When family and friends can't gather to cook, inventive people are finding new ways to keep old traditions alive.
"Every time I've been baking throughout quarantine, I've been FaceTiming with family members the whole time," said Nate Hara, who has been baking with relatives in California and Minnesota as well as nearby people who he can't see due to the pandemic.
"It brings his passion to them-even though they can't actually taste [his cooking], they can see what he's doing and be a part of it," said Nate's mother Betsy.
Even after the pandemic is over, Hara hopes to keep baking with faraway relatives over FaceTime. He sees it as a special time that he carves out of his life to keep in touch, and at the end, there is a tasty treat to enjoy with his parents at home.
Many other teens have enjoyed baking virtually with Skokie CTeen, a program from Chabad of Skokie. Before the pandemic, Monday nights were a time for teens to gather for a home-cooked dinner and socialization. When COVID hit, "we wondered how we could bring everyone back together and give them their safe space, stability, a feeling of normalcy, and something productive to do," said Yona Posner, one of CTeen's co-directors with her husband Rabbi Yochanan.
The couple formed a plan where they would plan and prepare ingredients for a recipe each week and deliver the ingredients to the teens' homes. Then, the teens would cook together over Zoom and enjoy dinner together.
With attendance of 50-60 teens in each event, the program has been highly successful. Posner has received feedback that the cooking sessions have been a "lifesaver" for the teens to keep part of their normal routine and have an opportunity to socialize while learning kitchen skills.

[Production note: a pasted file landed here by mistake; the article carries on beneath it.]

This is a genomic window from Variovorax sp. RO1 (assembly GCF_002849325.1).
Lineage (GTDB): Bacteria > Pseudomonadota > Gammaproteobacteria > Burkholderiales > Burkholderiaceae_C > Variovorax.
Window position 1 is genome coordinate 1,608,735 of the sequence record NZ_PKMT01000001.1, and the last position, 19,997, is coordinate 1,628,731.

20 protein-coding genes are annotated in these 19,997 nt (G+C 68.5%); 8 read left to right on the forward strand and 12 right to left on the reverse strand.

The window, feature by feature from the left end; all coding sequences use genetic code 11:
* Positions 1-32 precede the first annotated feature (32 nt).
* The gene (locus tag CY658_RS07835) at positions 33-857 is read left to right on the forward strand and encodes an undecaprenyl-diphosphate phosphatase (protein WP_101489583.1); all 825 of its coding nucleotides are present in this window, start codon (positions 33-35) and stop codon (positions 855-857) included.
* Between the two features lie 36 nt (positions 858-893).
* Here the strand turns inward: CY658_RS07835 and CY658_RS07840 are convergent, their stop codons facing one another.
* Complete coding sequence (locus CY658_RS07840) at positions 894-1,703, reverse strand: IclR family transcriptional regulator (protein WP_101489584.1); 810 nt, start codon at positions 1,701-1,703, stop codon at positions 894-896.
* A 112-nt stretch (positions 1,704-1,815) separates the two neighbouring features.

For Cookie Walner, who usually saw her older grandchildren several times a week before the pandemic, virtual cooking has also been a way to stay actively involved in their lives.
The kids choose episodes of cooking shows to watch, then create recipes based on the shows and what they're learning about in school-Irish bread during a unit about Ireland, for example. Each grandchild then creates their own version of the recipe live on Facebook for Walner to watch, while Walner cooks on her own screen. Even without physically sharing the food, she is thrilled to share the experience of cooking like she usually does in real life.
With the cooking competitions, "we have something [good] to share," Walner said. "How much can you talk about that COVID sucks, and the separation is awful?"
Fellow grandmother Merrie Spade also uses cooking as a way to bond with her grandchildren during COVID. After dropping off ingredients at her 13-year-old granddaughter's door, she returns to her home and they make recipes like pizza, challah, and pretzels together.
"I feel close to my grandkids by cooking the same thing at the same time," Spade said. "It's a good time for all of us. It's hard when you can't be together in person, but I have been coming up with ways to help that connection."
Whether those ways involve cooking new recipes, knitting blankets together, or just saying hi over Zoom, Spade and many other grandparents are enjoying the opportunity to foster family bonds from afar, even if this is different from their typical routine.
"This is our way to connect, and it works," she said.